MCKINLEY: String Quartets Nos. 4-6.
The Martinu Quartet.
Navona Records NV5855 TT: 67:09
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Tonal, but very, very strange. Elliott Miles McKinley studied with David
Gompper, Michael Daugherty, and William Bolcom, among others. Jazz and
improvisation attracts him, both as a composer and as a performer.
The jazz part, at any rate, comes out in the String Quartet No. 4. However,
like most classical works fooling with jazz since the Twenties, the jazz
is never that of the present, but something retro. Composers still tend
to fool around with Jim Europe and Louis Armstrong rather than with Sonny
Rollins, Johnny Vidacovich, or Ornette Coleman. Leonard Bernstein's a bit
unusual, in that he often evokes the Swing era in his jazz-inspired pieces.
To my ear, McKinley keeps himself to the Twenties, with some Martinu-like
syncopations thrown in. He writes gratefully for the quartet and plays
around a lot with perceived downbeats against the bar. The day-dreamy
first movement especially, based on a pentatonic idea, moves very gracefully.
The second movement, a perky scherzo, shows off McKinley's contrapuntal
chops. This is brilliant string quartet writing, with significant evidence
of a major symphonic planner. Anybody can get the melody, and the melody
often splits from one instrument to another, not necessarily at "logical" points.
The third movement obsesses over a pentatonic idea in the cello in what
sounds to me like a slow tango. The finale plays pizzicato strings off
bowed. Seldom does everybody pluck at the same time. The music reminded
me, to my surprise, of Malipiero's quartets, although I think it a long
shot that McKinley's actually heard any -- just one of those coincidences
of the consequences of similar ideas. The movement begins with a bit
of an edge, but by the conclusion finds a kind of peace.
The jazz becomes a bit more explicit in the Fifth Quartet, of unusual
design. The jazz has retreated even further back to proto-jazz, like
tango. McKinley here has to a great extent shed his earlier sources --
Bernstein, Martinu -- and seems in the process of becoming his own man.
The quartet consists of three large parts, with several subsections to
a part, all played without a break. It opens with an "Introduction." The
first violin, supported by an ostinato of even eighth notes from the lower
strings, embarks on a long-breathing line, full of sudden switches from
single plucks to bows and back again. This leads to "Ragtime," a
section, particularly its initial riff, that has great importance throughout
the entire quartet. Eventually, we get to a movement called "Ritornello." A
ritornello is a simple repeat or a refrain. Here, we repeat the "Introduction," this
time with the viola taking lead, and the other strings again in even-eighth
ostinato. The first part ends with a "Tango," which makes a great
deal of use of the "ragtime" riff.
The second part, essentially the slow movement, begins with articulated
chords. This leads to "Chorale," a sarabande of great feeling.
There aren't many notes here, but each one mines depths.
Part III leads off "with a touch of swagger," according to the
marking. It leads to more of the ragtime riff as well as something from
the tango in the section labeled "Interruptions." A second ritornello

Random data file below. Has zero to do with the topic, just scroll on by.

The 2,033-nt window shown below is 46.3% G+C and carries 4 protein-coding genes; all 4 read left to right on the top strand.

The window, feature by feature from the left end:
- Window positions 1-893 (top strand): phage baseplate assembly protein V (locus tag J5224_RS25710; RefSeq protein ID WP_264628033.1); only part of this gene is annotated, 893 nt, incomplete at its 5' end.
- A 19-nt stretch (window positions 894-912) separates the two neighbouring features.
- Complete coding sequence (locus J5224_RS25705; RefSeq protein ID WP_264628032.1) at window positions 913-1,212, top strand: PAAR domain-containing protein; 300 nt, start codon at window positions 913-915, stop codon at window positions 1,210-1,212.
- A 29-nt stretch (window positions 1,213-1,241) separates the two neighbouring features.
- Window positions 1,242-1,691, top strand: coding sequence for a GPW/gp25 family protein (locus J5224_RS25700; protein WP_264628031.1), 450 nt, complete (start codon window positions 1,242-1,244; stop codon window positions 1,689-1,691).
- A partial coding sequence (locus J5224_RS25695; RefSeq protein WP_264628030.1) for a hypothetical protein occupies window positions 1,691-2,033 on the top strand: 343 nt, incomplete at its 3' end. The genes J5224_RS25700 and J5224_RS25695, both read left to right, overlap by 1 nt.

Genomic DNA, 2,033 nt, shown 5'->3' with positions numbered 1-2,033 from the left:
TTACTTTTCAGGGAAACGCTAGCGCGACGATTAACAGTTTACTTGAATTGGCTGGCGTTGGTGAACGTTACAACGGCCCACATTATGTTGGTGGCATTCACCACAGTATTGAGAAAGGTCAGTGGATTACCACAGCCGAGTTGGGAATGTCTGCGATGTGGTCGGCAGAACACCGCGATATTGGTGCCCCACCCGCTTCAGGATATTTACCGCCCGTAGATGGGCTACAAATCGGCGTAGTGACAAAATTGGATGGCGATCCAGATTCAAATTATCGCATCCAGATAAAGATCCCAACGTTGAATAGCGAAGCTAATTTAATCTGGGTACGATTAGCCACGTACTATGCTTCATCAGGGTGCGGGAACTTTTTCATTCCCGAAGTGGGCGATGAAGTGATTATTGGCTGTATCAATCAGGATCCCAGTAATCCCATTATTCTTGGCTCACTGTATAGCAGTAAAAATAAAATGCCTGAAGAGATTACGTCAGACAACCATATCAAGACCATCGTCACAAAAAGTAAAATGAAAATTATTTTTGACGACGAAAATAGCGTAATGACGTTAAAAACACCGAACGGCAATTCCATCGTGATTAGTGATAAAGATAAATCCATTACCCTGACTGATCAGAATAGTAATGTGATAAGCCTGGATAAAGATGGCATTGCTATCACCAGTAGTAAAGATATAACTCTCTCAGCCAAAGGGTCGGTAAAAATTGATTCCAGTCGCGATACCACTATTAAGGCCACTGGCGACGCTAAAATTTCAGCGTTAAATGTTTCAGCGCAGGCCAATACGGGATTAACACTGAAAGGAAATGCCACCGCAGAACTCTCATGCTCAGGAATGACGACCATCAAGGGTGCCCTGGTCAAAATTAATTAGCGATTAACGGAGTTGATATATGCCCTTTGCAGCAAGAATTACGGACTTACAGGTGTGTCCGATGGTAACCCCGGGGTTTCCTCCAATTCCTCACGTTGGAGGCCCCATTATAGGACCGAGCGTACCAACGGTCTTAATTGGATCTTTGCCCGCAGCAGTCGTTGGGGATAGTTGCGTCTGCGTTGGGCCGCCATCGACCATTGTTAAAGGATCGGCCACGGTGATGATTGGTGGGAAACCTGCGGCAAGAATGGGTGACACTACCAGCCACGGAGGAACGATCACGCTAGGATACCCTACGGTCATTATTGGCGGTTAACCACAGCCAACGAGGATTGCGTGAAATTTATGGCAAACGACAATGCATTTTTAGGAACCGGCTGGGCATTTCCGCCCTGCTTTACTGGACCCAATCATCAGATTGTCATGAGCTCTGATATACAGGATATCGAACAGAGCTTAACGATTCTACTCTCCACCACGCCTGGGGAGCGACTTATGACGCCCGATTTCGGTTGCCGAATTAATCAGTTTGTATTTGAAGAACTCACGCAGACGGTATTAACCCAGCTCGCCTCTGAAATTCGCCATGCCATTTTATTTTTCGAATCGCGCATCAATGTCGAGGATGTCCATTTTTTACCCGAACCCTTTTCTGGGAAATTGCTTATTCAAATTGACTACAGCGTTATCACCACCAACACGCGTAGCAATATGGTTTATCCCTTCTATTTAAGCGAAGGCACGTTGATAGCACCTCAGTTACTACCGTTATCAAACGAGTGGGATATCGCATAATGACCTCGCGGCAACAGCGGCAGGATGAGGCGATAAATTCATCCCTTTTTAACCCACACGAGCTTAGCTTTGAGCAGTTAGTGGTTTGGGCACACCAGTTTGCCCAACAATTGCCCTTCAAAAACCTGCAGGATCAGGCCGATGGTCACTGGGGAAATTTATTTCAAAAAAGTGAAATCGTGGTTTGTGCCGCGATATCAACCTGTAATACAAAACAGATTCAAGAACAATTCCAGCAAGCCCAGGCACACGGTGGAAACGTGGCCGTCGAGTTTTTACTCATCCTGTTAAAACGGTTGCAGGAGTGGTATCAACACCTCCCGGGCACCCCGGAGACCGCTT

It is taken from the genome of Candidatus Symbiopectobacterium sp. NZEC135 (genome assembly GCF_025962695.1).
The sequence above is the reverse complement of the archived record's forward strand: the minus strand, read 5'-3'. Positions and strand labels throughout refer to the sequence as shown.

emerges, where basically the repeated element is repeated eighths, this
time in one instrument, with the other three going nuts. This changes to
a different ostinato, with a repeat of material from the "Introduction." We
reach the "Coda," a meditation on the even-eighth ostinato
and the ragtime riff.
For me, both quartets show great poetry. McKinley's invention consistently
pulls me in, and, despite his sources, his quartets sound like nobody else's.
In the Fourth, I sense a fellow who has mastered his influences; in the
Fifth, someone who has absorbed them. Despite the conservative idiom, however,
the emotional landscape is strange to the point of surrealism. If I looked
up at the sky, I wouldn't be surprised to see a pair of gigantic flying
lips. Only in the sarabande of the Fifth do I get anything like direct
expression. These quartets are the soundtrack of dreams.
I sense in the Sixth Quartet McKinley striking out in new directions.
The music is less assured and more risky. It falls into four continuous
movements: "Introduction," "Waltz
and Scherzo," "Chaccone" [sic] (where the ground, unusually,
is the inner two parts), "Interlude and Conclusion." The tempi
are slow, moderate-to-fast, slow, fast. Overall, it strikes me as a transitional
work that will lead to a breakthrough, rather than a thoroughly successful
piece in its own right (except for the scherzo). Good luck.
McKinley has given the Martinu Quartet some knots to untangle and rough
places to make plain. The players come through not merely professionally.
They show the great elegance of McKinley's writing and thought.
The CD is one of those "interactive" deals. You can listen
to it on a regular player, but inserting it into your computer will give
access to program notes (saves on booklet costs), ring tones (!) -- excerpts
from the Fifth and Sixth Quartets -- information about the recording
companies, and, most important, scores of the three quartets. Since the disc didn't
come with instructions, it took me a while to figure out how to listen
and follow along at the same time. It turns out that Navona loops the first
movement of the Fourth Quartet as musical wallpaper to the menu. You have
to turn that off (there's a clear icon) and then access the disc through
your computer's media player. Once I figured it out, what a pleasure! Maybe
these new-fangled computers have some use after all.
S.G.S. (October 2011)